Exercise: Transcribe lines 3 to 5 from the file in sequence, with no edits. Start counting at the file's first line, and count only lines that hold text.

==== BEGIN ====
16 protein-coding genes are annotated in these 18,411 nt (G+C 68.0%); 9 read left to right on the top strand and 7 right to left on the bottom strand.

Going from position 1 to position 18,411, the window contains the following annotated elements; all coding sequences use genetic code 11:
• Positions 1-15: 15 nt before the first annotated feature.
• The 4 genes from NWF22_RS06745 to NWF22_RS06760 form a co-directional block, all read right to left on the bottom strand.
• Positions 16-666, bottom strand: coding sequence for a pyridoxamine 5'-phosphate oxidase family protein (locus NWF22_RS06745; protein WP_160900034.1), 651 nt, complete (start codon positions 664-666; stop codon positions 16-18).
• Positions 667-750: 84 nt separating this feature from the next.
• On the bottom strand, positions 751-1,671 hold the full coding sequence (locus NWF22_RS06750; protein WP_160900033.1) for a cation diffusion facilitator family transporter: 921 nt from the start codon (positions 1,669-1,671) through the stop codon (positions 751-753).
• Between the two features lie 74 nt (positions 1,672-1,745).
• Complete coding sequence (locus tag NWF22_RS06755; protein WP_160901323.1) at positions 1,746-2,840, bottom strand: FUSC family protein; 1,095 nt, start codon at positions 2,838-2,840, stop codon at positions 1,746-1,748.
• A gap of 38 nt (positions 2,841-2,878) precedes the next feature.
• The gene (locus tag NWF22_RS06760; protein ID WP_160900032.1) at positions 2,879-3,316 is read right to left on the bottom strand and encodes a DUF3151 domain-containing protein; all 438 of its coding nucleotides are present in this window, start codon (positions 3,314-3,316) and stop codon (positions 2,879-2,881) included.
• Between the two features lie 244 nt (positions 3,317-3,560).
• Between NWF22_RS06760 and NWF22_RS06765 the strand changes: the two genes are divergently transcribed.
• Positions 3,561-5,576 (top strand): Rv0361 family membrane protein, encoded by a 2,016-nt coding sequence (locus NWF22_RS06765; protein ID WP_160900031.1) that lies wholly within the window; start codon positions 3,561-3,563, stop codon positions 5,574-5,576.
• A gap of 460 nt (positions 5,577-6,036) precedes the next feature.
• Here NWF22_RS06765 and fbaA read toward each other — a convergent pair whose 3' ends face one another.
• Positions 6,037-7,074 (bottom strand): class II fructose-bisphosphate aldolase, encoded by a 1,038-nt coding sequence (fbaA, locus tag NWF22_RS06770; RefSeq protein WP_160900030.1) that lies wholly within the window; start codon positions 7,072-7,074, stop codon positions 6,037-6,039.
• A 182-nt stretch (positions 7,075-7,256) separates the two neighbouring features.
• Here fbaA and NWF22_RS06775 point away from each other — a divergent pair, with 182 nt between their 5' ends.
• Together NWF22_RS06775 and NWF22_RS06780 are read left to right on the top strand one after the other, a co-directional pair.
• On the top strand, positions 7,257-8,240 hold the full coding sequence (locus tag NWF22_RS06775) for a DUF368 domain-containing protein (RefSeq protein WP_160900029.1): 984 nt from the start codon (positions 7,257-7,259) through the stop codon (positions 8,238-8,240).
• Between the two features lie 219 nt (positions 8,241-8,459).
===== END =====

• Positions 1-15: 15 nt before the first annotated feature.
• The 4 genes from NWF22_RS06745 to NWF22_RS06760 form a co-directional block, all read right to left on the bottom strand.
• Positions 16-666, bottom strand: coding sequence for a pyridoxamine 5'-phosphate oxidase family protein (locus NWF22_RS06745; protein WP_160900034.1), 651 nt, complete (start codon positions 664-666; stop codon positions 16-18).